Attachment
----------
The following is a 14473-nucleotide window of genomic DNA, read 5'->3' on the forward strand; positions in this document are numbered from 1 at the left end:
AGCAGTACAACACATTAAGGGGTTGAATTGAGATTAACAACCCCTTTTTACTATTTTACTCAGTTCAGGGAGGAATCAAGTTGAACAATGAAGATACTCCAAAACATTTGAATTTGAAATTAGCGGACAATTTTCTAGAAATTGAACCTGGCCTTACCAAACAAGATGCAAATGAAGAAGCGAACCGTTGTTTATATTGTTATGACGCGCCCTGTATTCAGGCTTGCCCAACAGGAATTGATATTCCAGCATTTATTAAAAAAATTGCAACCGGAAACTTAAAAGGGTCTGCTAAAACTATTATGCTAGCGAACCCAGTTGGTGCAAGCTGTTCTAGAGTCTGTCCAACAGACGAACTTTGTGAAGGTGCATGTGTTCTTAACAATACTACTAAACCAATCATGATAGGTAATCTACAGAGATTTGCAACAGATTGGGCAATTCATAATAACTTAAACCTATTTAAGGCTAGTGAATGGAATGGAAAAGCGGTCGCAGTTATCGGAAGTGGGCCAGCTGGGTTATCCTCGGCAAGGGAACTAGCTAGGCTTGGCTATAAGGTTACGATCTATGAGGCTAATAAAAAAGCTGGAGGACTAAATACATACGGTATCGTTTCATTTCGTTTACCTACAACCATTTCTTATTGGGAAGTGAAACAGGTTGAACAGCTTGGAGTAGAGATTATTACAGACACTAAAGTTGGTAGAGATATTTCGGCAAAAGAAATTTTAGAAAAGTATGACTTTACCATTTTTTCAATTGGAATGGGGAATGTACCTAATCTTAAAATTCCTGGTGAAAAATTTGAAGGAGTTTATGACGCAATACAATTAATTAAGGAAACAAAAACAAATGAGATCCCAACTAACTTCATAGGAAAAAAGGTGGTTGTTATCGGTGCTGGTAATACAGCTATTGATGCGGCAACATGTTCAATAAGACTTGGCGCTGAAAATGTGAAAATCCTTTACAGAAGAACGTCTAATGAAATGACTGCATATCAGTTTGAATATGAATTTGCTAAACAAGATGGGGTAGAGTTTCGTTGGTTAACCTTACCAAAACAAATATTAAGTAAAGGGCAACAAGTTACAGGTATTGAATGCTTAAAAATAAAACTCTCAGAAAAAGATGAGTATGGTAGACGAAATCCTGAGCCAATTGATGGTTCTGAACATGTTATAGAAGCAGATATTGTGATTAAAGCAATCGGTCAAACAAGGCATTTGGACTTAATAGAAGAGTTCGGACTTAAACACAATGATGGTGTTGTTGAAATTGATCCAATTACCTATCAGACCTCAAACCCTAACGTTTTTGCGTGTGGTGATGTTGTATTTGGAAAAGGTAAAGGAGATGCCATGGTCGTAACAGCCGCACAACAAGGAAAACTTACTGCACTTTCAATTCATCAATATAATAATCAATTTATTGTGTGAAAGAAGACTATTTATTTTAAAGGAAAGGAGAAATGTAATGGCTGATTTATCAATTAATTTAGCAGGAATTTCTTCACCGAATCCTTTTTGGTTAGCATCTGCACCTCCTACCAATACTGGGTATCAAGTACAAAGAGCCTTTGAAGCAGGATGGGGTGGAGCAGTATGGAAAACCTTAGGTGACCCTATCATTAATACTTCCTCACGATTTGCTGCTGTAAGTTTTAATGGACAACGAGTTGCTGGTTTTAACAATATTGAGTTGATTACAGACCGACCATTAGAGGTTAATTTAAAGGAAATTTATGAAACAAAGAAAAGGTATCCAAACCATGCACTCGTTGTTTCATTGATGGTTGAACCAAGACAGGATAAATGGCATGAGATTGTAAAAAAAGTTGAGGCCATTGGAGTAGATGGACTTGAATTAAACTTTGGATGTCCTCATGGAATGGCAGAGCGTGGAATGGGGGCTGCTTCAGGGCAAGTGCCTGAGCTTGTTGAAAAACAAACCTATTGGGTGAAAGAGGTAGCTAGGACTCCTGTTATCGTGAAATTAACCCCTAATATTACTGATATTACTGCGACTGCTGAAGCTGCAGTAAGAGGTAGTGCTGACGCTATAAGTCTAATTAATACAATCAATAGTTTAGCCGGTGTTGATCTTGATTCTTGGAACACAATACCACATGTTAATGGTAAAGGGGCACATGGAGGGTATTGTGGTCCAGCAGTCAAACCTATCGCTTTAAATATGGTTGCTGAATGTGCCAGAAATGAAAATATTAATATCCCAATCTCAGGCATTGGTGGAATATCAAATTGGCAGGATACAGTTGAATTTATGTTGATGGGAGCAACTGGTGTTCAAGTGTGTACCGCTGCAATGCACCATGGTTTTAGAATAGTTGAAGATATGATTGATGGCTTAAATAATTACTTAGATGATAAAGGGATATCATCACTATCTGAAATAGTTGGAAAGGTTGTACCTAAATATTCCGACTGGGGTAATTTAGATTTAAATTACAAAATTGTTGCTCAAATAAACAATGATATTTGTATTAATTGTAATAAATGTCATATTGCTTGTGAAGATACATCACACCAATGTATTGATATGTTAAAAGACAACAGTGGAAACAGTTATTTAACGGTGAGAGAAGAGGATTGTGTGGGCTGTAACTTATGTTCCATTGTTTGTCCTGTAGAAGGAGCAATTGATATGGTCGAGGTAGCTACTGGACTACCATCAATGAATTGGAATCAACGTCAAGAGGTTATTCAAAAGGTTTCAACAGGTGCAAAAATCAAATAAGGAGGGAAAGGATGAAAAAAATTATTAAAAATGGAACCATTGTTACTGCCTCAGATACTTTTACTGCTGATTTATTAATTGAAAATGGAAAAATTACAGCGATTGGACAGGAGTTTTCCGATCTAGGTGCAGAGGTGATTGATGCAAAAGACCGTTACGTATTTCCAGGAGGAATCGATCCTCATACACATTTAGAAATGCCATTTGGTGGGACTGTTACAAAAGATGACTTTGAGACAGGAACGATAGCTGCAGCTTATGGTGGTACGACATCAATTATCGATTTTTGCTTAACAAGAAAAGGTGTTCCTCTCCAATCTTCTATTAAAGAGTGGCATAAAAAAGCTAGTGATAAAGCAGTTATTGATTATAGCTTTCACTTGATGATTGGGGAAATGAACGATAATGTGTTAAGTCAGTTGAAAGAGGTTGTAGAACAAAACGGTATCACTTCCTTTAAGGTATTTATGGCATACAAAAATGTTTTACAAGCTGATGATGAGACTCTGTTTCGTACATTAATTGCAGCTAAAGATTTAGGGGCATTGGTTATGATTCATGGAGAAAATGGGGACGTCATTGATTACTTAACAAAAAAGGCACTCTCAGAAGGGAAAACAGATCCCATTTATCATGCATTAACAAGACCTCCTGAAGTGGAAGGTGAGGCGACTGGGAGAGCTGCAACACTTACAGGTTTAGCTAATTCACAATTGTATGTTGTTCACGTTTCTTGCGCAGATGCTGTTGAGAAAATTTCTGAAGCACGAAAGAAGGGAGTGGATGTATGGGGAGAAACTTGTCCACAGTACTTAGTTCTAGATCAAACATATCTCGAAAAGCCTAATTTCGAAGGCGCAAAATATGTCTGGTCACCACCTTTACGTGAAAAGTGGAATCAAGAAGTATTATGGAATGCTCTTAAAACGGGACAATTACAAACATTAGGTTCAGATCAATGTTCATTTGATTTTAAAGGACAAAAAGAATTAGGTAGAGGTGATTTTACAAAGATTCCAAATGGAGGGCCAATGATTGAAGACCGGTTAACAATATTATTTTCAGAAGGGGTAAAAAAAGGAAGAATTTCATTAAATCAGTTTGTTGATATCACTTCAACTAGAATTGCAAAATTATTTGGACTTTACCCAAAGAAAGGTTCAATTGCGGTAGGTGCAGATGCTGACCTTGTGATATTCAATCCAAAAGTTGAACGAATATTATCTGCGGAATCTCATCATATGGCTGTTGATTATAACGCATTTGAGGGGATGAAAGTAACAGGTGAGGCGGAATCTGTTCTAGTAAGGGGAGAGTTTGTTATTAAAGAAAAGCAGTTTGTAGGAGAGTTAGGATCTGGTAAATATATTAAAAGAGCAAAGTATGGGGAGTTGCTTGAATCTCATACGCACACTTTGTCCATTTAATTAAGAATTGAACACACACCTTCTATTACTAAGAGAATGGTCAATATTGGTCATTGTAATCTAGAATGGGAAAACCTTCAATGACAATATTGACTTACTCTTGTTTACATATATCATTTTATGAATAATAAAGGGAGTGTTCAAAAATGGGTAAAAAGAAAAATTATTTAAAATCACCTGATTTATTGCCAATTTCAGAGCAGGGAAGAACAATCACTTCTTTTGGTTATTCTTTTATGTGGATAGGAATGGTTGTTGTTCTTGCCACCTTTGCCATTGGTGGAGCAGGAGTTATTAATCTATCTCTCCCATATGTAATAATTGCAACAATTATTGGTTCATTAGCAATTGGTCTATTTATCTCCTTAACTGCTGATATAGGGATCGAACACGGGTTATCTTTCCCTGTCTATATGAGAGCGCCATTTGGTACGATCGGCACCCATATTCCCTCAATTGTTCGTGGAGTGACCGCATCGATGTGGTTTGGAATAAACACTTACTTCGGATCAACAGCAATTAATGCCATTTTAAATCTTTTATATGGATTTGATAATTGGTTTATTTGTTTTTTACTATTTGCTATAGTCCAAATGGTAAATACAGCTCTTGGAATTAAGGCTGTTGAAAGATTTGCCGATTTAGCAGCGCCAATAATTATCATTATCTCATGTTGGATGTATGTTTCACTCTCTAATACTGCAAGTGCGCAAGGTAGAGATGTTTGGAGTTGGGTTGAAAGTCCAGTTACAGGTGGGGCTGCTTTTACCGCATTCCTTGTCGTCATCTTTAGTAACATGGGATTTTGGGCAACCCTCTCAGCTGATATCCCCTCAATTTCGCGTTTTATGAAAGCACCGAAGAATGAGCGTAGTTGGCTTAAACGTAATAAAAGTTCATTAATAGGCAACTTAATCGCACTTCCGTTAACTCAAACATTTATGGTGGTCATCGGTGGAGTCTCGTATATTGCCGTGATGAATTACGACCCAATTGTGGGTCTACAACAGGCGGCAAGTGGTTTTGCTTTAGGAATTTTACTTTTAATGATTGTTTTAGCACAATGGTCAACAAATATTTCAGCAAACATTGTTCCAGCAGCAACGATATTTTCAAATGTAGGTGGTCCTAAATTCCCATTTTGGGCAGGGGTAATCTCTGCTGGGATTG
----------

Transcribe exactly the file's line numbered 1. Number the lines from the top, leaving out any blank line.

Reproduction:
The following is a 14473-nucleotide window of genomic DNA, read 5'->3' on the forward strand; positions in this document are numbered from 1 at the left end: